Leo Frank Trial: 1913
Little Mary Phagan Murdered
As was common at the time, Frank's factory employed women and children, who were capable of performing the light labor necessary to manufacture pencils and who could be paid lower wages than men. One such worker was Mary Phagan, a blond 13-year-old girl who lived in nearby Marietta. She was one of several workers caught in a temporary layoff, and on April 26, 1913, she came to collect her final wages from Frank. Frank paid her and thought no more of the matter after she left. Shortly before he left for the day, Frank had another encounter with a former employee, this time with John Gantt, who asked if he could retrieve some shoes he had left in his locker. Frank allowed Gantt to get his shoes, but Frank's nervous personality made him afraid of Ganrtt, who had a reputation as a drunkard and who Frank had fired for stealing.
That night, Frank called the night watchman, a black man named Newt Lee, several times to ask if there was any trouble. Frank probably feared some sort of action by Gantt, but there was none. In the early hours of the morning, however, Lee discovered the bound and brutalized corpse of Mary Phagan in the basement. Someone had raped and killed her after she collected her pay that day. Afraid that he would be blamed for the crime, Lee went straight to the police and reported the crime. His honesty did him no good: After the police arrived at the factory and investigated the scene of the crime, they threw Lee in jail anyway, to be held without charges for months.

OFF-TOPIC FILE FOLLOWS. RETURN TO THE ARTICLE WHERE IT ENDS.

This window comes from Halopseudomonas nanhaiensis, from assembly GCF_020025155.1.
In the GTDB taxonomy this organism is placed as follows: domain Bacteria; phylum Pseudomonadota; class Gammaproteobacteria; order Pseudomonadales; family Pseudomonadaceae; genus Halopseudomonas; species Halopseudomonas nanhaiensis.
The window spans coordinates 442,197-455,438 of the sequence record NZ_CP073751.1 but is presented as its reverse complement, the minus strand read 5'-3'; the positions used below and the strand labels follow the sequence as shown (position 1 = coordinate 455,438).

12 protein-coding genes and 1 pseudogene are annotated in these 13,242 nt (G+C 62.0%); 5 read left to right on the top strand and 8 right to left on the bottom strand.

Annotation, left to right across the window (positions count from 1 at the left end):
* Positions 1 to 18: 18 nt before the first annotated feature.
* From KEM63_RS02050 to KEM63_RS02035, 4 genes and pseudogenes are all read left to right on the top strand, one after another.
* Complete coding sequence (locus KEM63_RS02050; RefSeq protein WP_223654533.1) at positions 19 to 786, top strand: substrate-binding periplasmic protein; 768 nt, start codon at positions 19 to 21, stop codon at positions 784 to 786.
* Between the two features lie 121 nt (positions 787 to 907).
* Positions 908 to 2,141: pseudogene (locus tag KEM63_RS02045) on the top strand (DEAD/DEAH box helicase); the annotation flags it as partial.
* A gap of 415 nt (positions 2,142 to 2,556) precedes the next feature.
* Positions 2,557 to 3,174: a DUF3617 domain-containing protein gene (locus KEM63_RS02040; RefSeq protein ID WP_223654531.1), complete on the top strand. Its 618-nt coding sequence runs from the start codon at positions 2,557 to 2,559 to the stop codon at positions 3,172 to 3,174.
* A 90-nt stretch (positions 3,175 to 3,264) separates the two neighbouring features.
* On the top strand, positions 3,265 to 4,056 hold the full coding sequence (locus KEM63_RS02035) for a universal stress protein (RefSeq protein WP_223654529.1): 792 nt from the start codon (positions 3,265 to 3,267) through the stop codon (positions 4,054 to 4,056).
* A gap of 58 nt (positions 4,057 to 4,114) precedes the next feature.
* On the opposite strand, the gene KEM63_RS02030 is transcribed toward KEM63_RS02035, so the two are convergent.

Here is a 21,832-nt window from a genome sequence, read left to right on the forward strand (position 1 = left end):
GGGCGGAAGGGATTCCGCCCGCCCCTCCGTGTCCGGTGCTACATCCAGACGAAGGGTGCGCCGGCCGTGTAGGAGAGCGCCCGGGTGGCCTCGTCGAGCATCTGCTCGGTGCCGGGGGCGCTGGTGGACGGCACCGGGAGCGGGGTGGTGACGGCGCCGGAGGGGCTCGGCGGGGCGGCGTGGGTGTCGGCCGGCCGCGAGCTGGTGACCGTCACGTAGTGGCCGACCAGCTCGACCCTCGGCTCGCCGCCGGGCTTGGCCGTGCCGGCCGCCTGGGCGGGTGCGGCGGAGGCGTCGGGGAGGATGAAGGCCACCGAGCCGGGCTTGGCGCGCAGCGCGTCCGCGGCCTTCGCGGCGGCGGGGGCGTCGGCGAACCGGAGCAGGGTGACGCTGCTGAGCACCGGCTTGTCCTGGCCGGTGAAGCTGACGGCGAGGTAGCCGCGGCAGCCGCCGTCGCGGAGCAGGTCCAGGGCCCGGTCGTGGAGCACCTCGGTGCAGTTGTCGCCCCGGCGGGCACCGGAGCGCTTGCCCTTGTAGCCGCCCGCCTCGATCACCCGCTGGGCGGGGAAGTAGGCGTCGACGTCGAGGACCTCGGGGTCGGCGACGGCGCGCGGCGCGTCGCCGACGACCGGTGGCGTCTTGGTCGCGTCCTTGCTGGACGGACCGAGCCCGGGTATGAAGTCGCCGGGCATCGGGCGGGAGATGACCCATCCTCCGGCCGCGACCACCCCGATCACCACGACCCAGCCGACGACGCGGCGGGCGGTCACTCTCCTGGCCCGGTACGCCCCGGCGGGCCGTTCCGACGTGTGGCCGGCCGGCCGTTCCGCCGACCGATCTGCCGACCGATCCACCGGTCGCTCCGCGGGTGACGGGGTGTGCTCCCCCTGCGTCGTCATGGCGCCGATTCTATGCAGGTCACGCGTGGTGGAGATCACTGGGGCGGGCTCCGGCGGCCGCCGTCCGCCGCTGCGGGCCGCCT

The police then went to Frank's house, took him to the scene of the crime for questioning, and then to the police station for several days of further interrogation. Meanwhile, the murder had become a local sensation, and the Atlanta newspapers were filled with lurid headlines describing the details of the crime and calling for justice. Hugh Mason Dorsey, the chief prosecutor for that portion of Atlanta, had political ambitions and seized on the meek, Jewish Frank as an easy target. On April 29, 1913, Frank was formally arrested for the murder of Mary Phagan.
Frank's lawyers were Reuben Arnold, Herbert Haas, Stiles Hopkins, and Luther Z. Rosser. In addition to Dorsey, the prosecutors were Frank Arthur Hooper and Edward A. Stephens. The judge was Leonard Strickland Roan, and the trial began on July 28, 1913.
Law Library - American Law and Legal InformationNotable Trials and Court Cases - 1883 to 1917Leo Frank Trial: 1913 - Little Mary Phagan Murdered, Prosecutors Emphasize Frank's Nervousness, Prosecution Clinches Their Case, Frank Convicted, Commuted, And Lynched